Tales of Misunderstood New Mexico
When Tony Sanchez, of Española, first reported for duty at the Naval Submarine School in Groton, Connecticut, the captain, who liked to personally greet every new sailor, called Sanchez into his office. The first thing he asked Sanchez was, “Where is home?” When Sanchez said, “New Mexico,” the captain asked, “How did you get in our Navy?”
To celebrate their 50th wedding anniversary, Pat and Ernie Dunn booked a cruise from England to the western-Mediterranean countries of Spain, Italy, and France. Shortly after boarding the ship, they were given an envelope with tickets for each tour and a brief note regretfully informing them that their Spanish-speaking tour scheduled for Barcelona had been canceled. Strangely enough, they had never requested the tour—they aren’t fluent in Spanish. When they went to correct the misunderstanding, they discovered that the person who had processed the tour requests had made the change as a courtesy to the couple, given that they were from “Mexico” and obviously Spanish speakers.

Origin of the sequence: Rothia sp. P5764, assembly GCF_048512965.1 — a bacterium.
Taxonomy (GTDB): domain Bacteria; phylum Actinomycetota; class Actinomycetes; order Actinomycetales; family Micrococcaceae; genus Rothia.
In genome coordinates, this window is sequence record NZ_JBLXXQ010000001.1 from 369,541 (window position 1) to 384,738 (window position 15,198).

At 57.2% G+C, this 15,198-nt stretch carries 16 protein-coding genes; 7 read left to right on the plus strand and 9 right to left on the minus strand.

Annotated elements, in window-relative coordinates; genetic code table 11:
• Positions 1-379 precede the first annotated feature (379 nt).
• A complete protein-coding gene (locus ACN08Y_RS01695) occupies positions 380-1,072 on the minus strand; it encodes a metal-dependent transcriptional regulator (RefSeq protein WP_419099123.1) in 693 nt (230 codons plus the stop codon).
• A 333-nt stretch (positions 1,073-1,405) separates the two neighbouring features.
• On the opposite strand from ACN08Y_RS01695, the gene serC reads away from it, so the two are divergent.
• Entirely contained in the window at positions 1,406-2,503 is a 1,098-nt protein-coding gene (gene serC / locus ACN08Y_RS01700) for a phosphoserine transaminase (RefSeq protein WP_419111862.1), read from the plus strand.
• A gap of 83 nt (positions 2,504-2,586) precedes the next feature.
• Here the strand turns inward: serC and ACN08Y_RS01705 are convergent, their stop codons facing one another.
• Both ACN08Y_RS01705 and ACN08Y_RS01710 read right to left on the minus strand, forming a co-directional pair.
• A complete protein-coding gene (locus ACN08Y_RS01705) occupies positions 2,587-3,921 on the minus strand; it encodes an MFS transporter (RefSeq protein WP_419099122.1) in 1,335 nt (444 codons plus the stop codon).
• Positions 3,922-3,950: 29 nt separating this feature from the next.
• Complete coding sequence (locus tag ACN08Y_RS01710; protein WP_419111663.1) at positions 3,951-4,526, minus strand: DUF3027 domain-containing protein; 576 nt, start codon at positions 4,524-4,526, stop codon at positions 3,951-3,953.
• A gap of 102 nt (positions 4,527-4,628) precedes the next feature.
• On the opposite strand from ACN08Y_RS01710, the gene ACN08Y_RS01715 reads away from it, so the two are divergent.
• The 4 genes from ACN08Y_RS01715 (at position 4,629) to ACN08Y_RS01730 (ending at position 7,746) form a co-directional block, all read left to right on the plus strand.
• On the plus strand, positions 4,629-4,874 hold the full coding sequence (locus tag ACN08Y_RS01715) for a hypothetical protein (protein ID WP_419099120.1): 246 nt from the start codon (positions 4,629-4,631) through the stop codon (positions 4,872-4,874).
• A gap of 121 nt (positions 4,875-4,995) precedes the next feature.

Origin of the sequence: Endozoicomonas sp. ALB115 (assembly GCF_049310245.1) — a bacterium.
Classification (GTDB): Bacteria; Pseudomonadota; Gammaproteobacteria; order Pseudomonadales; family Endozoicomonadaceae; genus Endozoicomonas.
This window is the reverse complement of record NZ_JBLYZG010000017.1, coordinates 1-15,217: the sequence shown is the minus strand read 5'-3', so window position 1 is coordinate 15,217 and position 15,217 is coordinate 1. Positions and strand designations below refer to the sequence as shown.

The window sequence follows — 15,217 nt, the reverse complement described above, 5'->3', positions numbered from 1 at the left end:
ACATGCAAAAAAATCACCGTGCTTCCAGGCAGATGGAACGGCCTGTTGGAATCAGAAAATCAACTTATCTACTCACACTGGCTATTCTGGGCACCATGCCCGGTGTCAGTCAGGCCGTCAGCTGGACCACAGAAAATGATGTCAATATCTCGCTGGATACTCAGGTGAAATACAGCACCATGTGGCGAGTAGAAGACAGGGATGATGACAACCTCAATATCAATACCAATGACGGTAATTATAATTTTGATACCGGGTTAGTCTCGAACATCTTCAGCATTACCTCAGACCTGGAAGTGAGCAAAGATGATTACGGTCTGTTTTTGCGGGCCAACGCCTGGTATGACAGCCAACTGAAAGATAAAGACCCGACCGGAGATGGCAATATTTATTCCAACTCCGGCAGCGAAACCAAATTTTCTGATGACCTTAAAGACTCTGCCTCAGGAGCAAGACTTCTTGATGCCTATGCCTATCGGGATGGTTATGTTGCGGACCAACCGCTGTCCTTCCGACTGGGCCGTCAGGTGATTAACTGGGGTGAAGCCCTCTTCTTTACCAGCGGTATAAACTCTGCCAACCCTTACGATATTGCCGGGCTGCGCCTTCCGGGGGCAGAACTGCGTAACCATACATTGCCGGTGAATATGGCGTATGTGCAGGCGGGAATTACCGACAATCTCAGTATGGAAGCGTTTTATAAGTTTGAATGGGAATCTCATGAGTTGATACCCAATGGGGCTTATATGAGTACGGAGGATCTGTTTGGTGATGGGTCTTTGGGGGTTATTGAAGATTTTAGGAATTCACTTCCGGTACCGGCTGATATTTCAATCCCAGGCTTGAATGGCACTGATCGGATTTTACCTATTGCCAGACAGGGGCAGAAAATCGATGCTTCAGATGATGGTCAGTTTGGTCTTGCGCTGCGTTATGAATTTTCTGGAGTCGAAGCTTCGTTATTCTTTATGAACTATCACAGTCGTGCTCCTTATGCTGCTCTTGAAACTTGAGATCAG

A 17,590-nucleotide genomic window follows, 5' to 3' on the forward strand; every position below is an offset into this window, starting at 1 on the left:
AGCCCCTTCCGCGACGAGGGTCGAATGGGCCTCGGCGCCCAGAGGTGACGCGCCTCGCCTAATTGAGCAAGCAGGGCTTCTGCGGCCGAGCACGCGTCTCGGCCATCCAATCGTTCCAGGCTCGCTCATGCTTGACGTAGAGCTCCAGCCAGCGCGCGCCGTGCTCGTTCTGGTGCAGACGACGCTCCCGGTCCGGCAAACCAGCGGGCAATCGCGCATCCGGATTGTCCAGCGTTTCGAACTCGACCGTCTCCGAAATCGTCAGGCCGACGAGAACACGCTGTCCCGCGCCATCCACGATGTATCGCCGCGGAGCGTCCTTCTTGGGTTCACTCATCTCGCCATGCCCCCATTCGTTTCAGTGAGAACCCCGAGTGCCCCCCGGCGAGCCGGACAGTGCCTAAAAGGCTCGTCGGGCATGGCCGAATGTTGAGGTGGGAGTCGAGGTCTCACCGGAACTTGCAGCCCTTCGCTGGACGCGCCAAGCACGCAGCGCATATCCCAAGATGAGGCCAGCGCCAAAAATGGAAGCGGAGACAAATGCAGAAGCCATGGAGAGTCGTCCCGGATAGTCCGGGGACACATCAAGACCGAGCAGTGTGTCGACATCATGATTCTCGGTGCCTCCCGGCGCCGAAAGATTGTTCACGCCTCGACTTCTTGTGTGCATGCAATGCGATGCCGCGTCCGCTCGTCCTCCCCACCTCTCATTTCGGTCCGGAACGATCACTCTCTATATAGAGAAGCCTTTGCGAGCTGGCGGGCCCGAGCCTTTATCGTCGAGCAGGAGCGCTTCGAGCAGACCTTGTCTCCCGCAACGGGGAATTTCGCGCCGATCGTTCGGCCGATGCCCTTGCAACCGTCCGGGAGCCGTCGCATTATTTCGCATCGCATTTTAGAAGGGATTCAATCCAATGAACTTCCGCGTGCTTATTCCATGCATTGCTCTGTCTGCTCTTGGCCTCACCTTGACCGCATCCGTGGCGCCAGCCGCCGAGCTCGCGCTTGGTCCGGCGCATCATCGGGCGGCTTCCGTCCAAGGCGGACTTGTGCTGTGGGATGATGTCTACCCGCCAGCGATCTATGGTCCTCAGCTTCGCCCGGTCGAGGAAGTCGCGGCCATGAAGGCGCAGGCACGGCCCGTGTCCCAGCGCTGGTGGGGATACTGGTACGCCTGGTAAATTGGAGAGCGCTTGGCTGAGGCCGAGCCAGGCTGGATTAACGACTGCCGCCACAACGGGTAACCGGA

Las Cruces native Betty Butler tuned in to a radio show of Fox News’s Fox and Friends that had as its topic “What is the fiscal cliff?” Her ears perked up when she heard that one of the people answering on air was from New Mexico. She couldn’t believe what next came out of the radio host’s mouth: “That’s the problem. We should be asking Americans, not New Mexicans.” Fiscal cliff is a “term that has been around less than a year,” she noted, yet he didn’t seem to know that New Mexico is a U.S. state, and has been for over 100 years.
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